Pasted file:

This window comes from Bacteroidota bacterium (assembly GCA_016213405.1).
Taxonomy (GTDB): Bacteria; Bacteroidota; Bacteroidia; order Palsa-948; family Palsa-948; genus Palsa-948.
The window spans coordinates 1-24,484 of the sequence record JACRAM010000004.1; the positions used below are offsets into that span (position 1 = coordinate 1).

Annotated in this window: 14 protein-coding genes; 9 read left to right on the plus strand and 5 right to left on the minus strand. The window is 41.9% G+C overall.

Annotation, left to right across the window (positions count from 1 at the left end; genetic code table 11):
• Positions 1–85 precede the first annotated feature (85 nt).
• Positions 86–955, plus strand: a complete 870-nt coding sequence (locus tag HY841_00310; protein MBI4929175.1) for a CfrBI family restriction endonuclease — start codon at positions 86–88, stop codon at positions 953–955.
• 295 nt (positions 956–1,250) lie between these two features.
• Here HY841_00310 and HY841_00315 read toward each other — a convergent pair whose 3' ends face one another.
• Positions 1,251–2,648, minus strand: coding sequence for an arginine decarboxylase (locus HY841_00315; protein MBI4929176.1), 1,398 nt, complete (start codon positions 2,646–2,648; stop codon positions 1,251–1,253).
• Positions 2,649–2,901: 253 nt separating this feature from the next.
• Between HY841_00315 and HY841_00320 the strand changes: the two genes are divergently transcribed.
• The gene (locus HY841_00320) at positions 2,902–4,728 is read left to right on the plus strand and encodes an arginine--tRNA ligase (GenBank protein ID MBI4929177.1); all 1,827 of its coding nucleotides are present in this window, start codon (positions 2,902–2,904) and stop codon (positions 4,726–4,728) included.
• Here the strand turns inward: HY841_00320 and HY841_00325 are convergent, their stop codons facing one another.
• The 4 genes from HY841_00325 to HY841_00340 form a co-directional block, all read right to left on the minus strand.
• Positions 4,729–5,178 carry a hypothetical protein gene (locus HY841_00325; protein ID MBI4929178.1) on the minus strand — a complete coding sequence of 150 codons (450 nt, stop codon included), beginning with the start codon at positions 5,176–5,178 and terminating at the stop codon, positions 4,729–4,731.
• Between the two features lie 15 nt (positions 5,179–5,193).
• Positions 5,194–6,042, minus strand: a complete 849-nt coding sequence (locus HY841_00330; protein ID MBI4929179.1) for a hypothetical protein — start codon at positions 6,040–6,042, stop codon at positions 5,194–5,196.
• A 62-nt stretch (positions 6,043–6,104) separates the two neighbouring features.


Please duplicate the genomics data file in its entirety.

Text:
This window comes from Bacteroidota bacterium (assembly GCA_016213405.1).
Taxonomy (GTDB): Bacteria; Bacteroidota; Bacteroidia; order Palsa-948; family Palsa-948; genus Palsa-948.
The window spans coordinates 1-24,484 of the sequence record JACRAM010000004.1; the positions used below are offsets into that span (position 1 = coordinate 1).

Annotated in this window: 14 protein-coding genes; 9 read left to right on the plus strand and 5 right to left on the minus strand. The window is 41.9% G+C overall.

Annotation, left to right across the window (positions count from 1 at the left end; genetic code table 11):
• Positions 1–85 precede the first annotated feature (85 nt).
• Positions 86–955, plus strand: a complete 870-nt coding sequence (locus tag HY841_00310; protein MBI4929175.1) for a CfrBI family restriction endonuclease — start codon at positions 86–88, stop codon at positions 953–955.
• 295 nt (positions 956–1,250) lie between these two features.
• Here HY841_00310 and HY841_00315 read toward each other — a convergent pair whose 3' ends face one another.
• Positions 1,251–2,648, minus strand: coding sequence for an arginine decarboxylase (locus HY841_00315; protein MBI4929176.1), 1,398 nt, complete (start codon positions 2,646–2,648; stop codon positions 1,251–1,253).
• Positions 2,649–2,901: 253 nt separating this feature from the next.
• Between HY841_00315 and HY841_00320 the strand changes: the two genes are divergently transcribed.
• The gene (locus HY841_00320) at positions 2,902–4,728 is read left to right on the plus strand and encodes an arginine--tRNA ligase (GenBank protein ID MBI4929177.1); all 1,827 of its coding nucleotides are present in this window, start codon (positions 2,902–2,904) and stop codon (positions 4,726–4,728) included.
• Here the strand turns inward: HY841_00320 and HY841_00325 are convergent, their stop codons facing one another.
• The 4 genes from HY841_00325 to HY841_00340 form a co-directional block, all read right to left on the minus strand.
• Positions 4,729–5,178 carry a hypothetical protein gene (locus HY841_00325; protein ID MBI4929178.1) on the minus strand — a complete coding sequence of 150 codons (450 nt, stop codon included), beginning with the start codon at positions 5,176–5,178 and terminating at the stop codon, positions 4,729–4,731.
• Between the two features lie 15 nt (positions 5,179–5,193).
• Positions 5,194–6,042, minus strand: a complete 849-nt coding sequence (locus HY841_00330; protein ID MBI4929179.1) for a hypothetical protein — start codon at positions 6,040–6,042, stop codon at positions 5,194–5,196.
• A 62-nt stretch (positions 6,043–6,104) separates the two neighbouring features.